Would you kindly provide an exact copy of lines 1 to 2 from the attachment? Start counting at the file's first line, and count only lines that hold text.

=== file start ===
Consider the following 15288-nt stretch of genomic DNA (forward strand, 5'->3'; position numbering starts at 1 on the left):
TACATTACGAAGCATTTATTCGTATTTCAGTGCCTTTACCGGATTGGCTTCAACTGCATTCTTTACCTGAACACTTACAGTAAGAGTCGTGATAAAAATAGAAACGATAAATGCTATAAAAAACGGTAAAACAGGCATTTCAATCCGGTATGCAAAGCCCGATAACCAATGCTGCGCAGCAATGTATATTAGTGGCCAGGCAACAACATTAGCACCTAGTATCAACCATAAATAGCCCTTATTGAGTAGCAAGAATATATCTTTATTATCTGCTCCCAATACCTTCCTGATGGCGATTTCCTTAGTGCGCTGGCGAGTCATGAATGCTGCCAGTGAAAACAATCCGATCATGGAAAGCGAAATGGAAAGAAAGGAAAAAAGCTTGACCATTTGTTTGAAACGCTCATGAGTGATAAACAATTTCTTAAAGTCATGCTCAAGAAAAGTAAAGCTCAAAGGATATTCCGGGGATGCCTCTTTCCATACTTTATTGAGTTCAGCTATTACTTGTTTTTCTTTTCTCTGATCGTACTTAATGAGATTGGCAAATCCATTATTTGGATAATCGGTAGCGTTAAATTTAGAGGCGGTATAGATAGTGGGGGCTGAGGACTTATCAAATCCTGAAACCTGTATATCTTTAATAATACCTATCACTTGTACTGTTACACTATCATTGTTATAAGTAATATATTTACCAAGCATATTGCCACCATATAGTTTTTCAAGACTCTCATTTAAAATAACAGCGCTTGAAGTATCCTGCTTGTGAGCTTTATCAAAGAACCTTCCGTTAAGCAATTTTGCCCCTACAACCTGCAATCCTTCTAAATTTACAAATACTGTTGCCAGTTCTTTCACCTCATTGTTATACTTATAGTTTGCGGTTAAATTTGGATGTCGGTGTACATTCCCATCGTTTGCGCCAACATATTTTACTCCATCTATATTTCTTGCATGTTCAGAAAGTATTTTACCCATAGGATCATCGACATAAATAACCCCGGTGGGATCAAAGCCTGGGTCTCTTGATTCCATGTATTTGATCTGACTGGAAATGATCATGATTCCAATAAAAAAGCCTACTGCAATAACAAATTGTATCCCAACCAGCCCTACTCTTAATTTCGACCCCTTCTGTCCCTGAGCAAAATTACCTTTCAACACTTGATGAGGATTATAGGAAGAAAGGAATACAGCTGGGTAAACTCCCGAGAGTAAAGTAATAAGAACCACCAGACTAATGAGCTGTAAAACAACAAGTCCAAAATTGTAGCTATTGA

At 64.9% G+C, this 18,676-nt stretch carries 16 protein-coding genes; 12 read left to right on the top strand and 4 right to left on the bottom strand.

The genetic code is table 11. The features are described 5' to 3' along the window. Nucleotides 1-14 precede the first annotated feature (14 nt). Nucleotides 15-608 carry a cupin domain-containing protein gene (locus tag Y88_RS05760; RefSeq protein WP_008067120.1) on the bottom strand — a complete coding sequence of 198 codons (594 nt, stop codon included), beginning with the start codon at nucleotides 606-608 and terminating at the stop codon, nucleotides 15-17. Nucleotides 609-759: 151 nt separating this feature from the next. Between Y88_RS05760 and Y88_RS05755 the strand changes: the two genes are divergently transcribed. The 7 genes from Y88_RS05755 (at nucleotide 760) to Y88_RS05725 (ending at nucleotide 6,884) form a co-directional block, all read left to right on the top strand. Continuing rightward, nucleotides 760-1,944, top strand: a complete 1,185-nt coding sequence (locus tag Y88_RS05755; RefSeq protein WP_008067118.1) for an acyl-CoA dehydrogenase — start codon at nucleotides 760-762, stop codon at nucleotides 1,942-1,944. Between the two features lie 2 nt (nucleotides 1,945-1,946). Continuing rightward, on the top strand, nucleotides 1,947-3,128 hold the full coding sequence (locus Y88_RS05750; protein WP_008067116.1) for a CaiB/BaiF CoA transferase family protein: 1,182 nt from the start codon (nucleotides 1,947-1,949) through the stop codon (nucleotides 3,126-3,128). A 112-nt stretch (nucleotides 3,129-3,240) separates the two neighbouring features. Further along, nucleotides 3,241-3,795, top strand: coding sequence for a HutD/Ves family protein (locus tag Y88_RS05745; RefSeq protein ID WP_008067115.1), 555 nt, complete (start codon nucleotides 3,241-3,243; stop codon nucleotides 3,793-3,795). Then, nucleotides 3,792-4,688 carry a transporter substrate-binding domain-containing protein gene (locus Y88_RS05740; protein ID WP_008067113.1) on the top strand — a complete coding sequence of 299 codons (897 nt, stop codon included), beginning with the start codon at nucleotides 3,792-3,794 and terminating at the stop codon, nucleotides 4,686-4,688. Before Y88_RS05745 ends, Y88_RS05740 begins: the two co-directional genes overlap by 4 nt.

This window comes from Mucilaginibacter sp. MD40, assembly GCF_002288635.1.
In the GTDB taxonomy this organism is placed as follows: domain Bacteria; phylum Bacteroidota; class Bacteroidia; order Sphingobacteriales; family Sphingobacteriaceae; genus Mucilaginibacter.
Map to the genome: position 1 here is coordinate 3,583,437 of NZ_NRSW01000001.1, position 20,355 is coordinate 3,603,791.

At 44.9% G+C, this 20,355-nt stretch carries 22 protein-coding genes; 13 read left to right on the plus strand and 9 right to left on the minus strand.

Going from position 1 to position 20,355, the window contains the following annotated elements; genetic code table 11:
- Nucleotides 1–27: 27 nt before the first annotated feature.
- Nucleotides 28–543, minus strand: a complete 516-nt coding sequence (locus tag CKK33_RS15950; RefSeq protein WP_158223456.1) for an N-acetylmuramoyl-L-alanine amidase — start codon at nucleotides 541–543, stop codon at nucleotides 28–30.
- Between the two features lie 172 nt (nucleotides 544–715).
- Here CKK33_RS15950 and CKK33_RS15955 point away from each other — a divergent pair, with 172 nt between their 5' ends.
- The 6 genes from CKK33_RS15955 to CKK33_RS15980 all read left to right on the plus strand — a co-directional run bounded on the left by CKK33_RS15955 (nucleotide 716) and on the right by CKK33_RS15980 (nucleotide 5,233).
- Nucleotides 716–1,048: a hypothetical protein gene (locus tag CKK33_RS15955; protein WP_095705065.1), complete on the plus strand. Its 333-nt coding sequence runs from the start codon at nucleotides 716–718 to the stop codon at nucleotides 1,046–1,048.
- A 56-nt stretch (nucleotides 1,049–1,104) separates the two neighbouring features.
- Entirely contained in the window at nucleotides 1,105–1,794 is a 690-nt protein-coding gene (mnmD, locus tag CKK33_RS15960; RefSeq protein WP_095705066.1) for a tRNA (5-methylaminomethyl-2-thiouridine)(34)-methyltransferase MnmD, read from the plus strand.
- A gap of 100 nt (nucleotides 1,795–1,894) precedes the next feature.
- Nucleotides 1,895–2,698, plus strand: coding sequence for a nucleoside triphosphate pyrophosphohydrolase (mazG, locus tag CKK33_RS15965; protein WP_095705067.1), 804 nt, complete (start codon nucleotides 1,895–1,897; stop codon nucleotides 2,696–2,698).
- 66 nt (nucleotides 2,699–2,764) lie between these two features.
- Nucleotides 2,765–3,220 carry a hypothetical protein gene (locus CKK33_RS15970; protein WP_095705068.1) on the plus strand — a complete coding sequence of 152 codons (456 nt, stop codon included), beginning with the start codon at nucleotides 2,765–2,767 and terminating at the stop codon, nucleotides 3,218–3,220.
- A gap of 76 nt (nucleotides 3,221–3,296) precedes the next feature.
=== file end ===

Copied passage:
Consider the following 15288-nt stretch of genomic DNA (forward strand, 5'->3'; position numbering starts at 1 on the left):
TACATTACGAAGCATTTATTCGTATTTCAGTGCCTTTACCGGATTGGCTTCAACTGCATTCTTTACCTGAACACTTACAGTAAGAGTCGTGATAAAAATAGAAACGATAAATGCTATAAAAAACGGTAAAACAGGCATTTCAATCCGGTATGCAAAGCCCGATAACCAATGCTGCGCAGCAATGTATATTAGTGGCCAGGCAACAACATTAGCACCTAGTATCAACCATAAATAGCCCTTATTGAGTAGCAAGAATATATCTTTATTATCTGCTCCCAATACCTTCCTGATGGCGATTTCCTTAGTGCGCTGGCGAGTCATGAATGCTGCCAGTGAAAACAATCCGATCATGGAAAGCGAAATGGAAAGAAAGGAAAAAAGCTTGACCATTTGTTTGAAACGCTCATGAGTGATAAACAATTTCTTAAAGTCATGCTCAAGAAAAGTAAAGCTCAAAGGATATTCCGGGGATGCCTCTTTCCATACTTTATTGAGTTCAGCTATTACTTGTTTTTCTTTTCTCTGATCGTACTTAATGAGATTGGCAAATCCATTATTTGGATAATCGGTAGCGTTAAATTTAGAGGCGGTATAGATAGTGGGGGCTGAGGACTTATCAAATCCTGAAACCTGTATATCTTTAATAATACCTATCACTTGTACTGTTACACTATCATTGTTATAAGTAATATATTTACCAAGCATATTGCCACCATATAGTTTTTCAAGACTCTCATTTAAAATAACAGCGCTTGAAGTATCCTGCTTGTGAGCTTTATCAAAGAACCTTCCGTTAAGCAATTTTGCCCCTACAACCTGCAATCCTTCTAAATTTACAAATACTGTTGCCAGTTCTTTCACCTCATTGTTATACTTATAGTTTGCGGTTAAATTTGGATGTCGGTGTACATTCCCATCGTTTGCGCCAACATATTTTACTCCATCTATATTTCTTGCATGTTCAGAAAGTATTTTACCCATAGGATCATCGACATAAATAACCCCGGTGGGATCAAAGCCTGGGTCTCTTGATTCCATGTATTTGATCTGACTGGAAATGATCATGATTCCAATAAAAAAGCCTACTGCAATAACAAATTGTATCCCAACCAGCCCTACTCTTAATTTCGACCCCTTCTGTCCCTGAGCAAAATTACCTTTCAACACTTGATGAGGATTATAGGAAGAAAGGAATACAGCTGGGTAAACTCCCGAGAGTAAAGTAATAAGAACCACCAGACTAATGAGCTGTAAAACAACAAGTCCAAAATTGTAGCTATTGA